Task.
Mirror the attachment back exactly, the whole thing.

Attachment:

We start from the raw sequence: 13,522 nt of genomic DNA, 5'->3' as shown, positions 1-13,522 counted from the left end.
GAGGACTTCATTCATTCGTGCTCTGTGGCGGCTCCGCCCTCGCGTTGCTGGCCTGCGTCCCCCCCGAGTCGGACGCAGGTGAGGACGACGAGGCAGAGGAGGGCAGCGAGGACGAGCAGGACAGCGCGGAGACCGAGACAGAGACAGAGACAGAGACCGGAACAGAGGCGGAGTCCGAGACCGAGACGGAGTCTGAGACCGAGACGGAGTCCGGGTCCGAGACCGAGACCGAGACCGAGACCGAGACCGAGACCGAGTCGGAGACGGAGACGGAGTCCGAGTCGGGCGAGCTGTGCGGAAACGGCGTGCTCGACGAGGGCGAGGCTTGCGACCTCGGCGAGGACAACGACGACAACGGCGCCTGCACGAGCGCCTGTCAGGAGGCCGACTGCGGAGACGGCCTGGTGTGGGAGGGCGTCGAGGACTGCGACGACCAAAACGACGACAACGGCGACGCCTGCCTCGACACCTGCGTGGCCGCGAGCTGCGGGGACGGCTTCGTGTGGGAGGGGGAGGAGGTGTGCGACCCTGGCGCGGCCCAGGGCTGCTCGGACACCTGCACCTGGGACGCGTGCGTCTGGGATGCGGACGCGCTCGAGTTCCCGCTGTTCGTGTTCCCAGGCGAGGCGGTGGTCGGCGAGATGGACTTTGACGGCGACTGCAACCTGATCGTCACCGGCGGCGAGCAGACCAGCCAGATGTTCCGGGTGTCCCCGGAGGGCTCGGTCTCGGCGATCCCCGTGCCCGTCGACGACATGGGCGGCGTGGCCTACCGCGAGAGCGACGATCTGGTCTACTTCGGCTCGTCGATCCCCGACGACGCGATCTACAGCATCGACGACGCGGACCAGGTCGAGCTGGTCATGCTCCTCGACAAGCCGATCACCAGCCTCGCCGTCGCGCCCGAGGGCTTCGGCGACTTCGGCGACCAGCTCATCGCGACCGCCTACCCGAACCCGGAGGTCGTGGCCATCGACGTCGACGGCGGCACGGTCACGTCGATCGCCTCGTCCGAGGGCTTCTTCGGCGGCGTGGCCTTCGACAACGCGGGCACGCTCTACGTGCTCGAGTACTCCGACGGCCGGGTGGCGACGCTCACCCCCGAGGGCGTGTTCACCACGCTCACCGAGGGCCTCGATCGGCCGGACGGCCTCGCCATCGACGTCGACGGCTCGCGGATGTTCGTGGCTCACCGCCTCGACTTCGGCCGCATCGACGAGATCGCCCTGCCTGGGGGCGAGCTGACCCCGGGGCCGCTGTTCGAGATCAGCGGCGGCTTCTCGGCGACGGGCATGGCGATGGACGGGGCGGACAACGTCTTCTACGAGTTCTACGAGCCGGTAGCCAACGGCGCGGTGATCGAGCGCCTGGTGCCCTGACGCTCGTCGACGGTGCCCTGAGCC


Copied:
We start from the raw sequence: 13,522 nt of genomic DNA, 5'->3' as shown, positions 1-13,522 counted from the left end.
GAGGACTTCATTCATTCGTGCTCTGTGGCGGCTCCGCCCTCGCGTTGCTGGCCTGCGTCCCCCCCGAGTCGGACGCAGGTGAGGACGACGAGGCAGAGGAGGGCAGCGAGGACGAGCAGGACAGCGCGGAGACCGAGACAGAGACAGAGACAGAGACCGGAACAGAGGCGGAGTCCGAGACCGAGACGGAGTCTGAGACCGAGACGGAGTCCGGGTCCGAGACCGAGACCGAGACCGAGACCGAGACCGAGACCGAGTCGGAGACGGAGACGGAGTCCGAGTCGGGCGAGCTGTGCGGAAACGGCGTGCTCGACGAGGGCGAGGCTTGCGACCTCGGCGAGGACAACGACGACAACGGCGCCTGCACGAGCGCCTGTCAGGAGGCCGACTGCGGAGACGGCCTGGTGTGGGAGGGCGTCGAGGACTGCGACGACCAAAACGACGACAACGGCGACGCCTGCCTCGACACCTGCGTGGCCGCGAGCTGCGGGGACGGCTTCGTGTGGGAGGGGGAGGAGGTGTGCGACCCTGGCGCGGCCCAGGGCTGCTCGGACACCTGCACCTGGGACGCGTGCGTCTGGGATGCGGACGCGCTCGAGTTCCCGCTGTTCGTGTTCCCAGGCGAGGCGGTGGTCGGCGAGATGGACTTTGACGGCGACTGCAACCTGATCGTCACCGGCGGCGAGCAGACCAGCCAGATGTTCCGGGTGTCCCCGGAGGGCTCGGTCTCGGCGATCCCCGTGCCCGTCGACGACATGGGCGGCGTGGCCTACCGCGAGAGCGACGATCTGGTCTACTTCGGCTCGTCGATCCCCGACGACGCGATCTACAGCATCGACGACGCGGACCAGGTCGAGCTGGTCATGCTCCTCGACAAGCCGATCACCAGCCTCGCCGTCGCGCCCGAGGGCTTCGGCGACTTCGGCGACCAGCTCATCGCGACCGCCTACCCGAACCCGGAGGTCGTGGCCATCGACGTCGACGGCGGCACGGTCACGTCGATCGCCTCGTCCGAGGGCTTCTTCGGCGGCGTGGCCTTCGACAACGCGGGCACGCTCTACGTGCTCGAGTACTCCGACGGCCGGGTGGCGACGCTCACCCCCGAGGGCGTGTTCACCACGCTCACCGAGGGCCTCGATCGGCCGGACGGCCTCGCCATCGACGTCGACGGCTCGCGGATGTTCGTGGCTCACCGCCTCGACTTCGGCCGCATCGACGAGATCGCCCTGCCTGGGGGCGAGCTGACCCCGGGGCCGCTGTTCGAGATCAGCGGCGGCTTCTCGGCGACGGGCATGGCGATGGACGGGGCGGACAACGTCTTCTACGAGTTCTACGAGCCGGTAGCCAACGGCGCGGTGATCGAGCGCCTGGTGCCCTGACGCTCGTCGACGGTGCCCTGAGCC